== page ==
Thursday, 4 August 2011

Education Media Watch...?

Welcome to education readers from Twitter. This blog is normally about trans-related issues, but I didn't have anywhere else to post this, so please bear with me, I think this might be quite important and I would invite anyone who cares about education and the damage being done by the "media-Tory complex" to read this...


This idea has, up to now, been little more the germ of a thought. Someone on twitter was complaining about things that are said in the media about teachers, I think it was following the publication of the KS2 SATs statistics when the papers spout their usual stuff about... some kids can't read/write etc because they haven't got level 4...etc. So it occurred to me that we should start an Education Media Watch group like the successful Trans Media Watch (TMW) which has worked to improve the portrayal and reporting on trans people & trans issues in the media.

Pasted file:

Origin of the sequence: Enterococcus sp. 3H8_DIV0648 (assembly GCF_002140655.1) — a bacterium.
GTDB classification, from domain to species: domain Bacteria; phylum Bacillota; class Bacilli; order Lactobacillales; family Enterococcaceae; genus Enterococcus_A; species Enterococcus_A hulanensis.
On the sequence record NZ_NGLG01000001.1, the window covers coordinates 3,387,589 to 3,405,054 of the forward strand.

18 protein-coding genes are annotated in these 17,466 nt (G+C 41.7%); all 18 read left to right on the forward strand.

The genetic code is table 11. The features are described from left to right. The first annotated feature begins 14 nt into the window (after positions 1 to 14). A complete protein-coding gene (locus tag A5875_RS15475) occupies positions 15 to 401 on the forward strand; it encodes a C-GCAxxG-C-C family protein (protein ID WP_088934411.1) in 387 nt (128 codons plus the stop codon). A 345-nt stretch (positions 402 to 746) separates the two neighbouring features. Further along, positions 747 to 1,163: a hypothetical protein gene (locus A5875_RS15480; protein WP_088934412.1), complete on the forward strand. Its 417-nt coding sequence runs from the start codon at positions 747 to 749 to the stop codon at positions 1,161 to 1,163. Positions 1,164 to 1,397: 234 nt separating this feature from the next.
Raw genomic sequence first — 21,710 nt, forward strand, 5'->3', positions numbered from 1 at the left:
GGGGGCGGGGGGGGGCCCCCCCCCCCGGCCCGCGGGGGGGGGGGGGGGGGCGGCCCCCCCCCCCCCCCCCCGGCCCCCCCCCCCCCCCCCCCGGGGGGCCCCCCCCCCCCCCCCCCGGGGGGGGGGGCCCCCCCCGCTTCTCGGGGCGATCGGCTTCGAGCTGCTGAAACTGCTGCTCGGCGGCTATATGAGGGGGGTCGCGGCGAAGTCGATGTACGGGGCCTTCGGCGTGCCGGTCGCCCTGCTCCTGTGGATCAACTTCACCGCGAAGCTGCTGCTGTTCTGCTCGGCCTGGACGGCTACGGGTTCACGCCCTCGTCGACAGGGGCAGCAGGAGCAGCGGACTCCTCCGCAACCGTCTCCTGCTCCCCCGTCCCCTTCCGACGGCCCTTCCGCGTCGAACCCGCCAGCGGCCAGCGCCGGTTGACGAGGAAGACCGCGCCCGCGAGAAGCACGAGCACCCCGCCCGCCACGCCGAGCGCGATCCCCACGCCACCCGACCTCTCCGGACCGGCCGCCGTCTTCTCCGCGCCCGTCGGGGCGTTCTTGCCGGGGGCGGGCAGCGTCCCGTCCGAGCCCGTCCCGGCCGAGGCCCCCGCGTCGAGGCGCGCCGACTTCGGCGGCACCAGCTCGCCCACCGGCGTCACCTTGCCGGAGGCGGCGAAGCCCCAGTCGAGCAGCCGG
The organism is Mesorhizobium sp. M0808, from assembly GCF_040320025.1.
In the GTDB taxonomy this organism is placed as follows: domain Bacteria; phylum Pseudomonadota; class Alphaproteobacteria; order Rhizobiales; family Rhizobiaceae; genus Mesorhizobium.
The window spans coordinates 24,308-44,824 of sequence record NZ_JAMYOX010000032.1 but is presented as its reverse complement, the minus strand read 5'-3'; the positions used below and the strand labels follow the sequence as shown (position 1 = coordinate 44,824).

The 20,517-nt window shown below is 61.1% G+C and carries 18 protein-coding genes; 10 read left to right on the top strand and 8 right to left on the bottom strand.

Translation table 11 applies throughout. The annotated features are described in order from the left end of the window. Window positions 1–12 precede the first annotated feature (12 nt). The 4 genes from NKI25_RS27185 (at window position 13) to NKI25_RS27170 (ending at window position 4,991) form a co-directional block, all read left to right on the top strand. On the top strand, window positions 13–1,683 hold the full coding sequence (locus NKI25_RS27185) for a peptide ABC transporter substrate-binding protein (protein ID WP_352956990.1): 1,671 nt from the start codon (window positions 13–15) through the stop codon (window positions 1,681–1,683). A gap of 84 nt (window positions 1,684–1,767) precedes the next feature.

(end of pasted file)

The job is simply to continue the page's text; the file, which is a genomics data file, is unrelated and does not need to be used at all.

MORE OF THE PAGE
They work by responding to media items about trans people and complaining to the PCC/Ofcom/BBC complaints/individual editors etc. to hold journalists to account. They seem to be steadily changing media portrayals of trans people. It seems that they don't generally do it by open and direct confrontation but by personal contacts and presenting journalists/editors with information and arguments which they might not otherwise consider and being available for them to ask questions.

So maybe Ed Media Watch might be able to do the same in terms of promoting greater respect for teachers, but would probably need to go beyond this and get people working in the media to present stories about education with different perspectives. Too often the government’s line that it is "improving schools by doing x,y or z" is never challenged, or only occasionally so, and then normally only by union leaders. There seems to be a kind of “doxa” in the media that more testing, less teacher autonomy, more privatisation, less teacher training, more discipline, more accountability, more Ofsteds, more phonics...etc, etc, etc is what we need to improve education.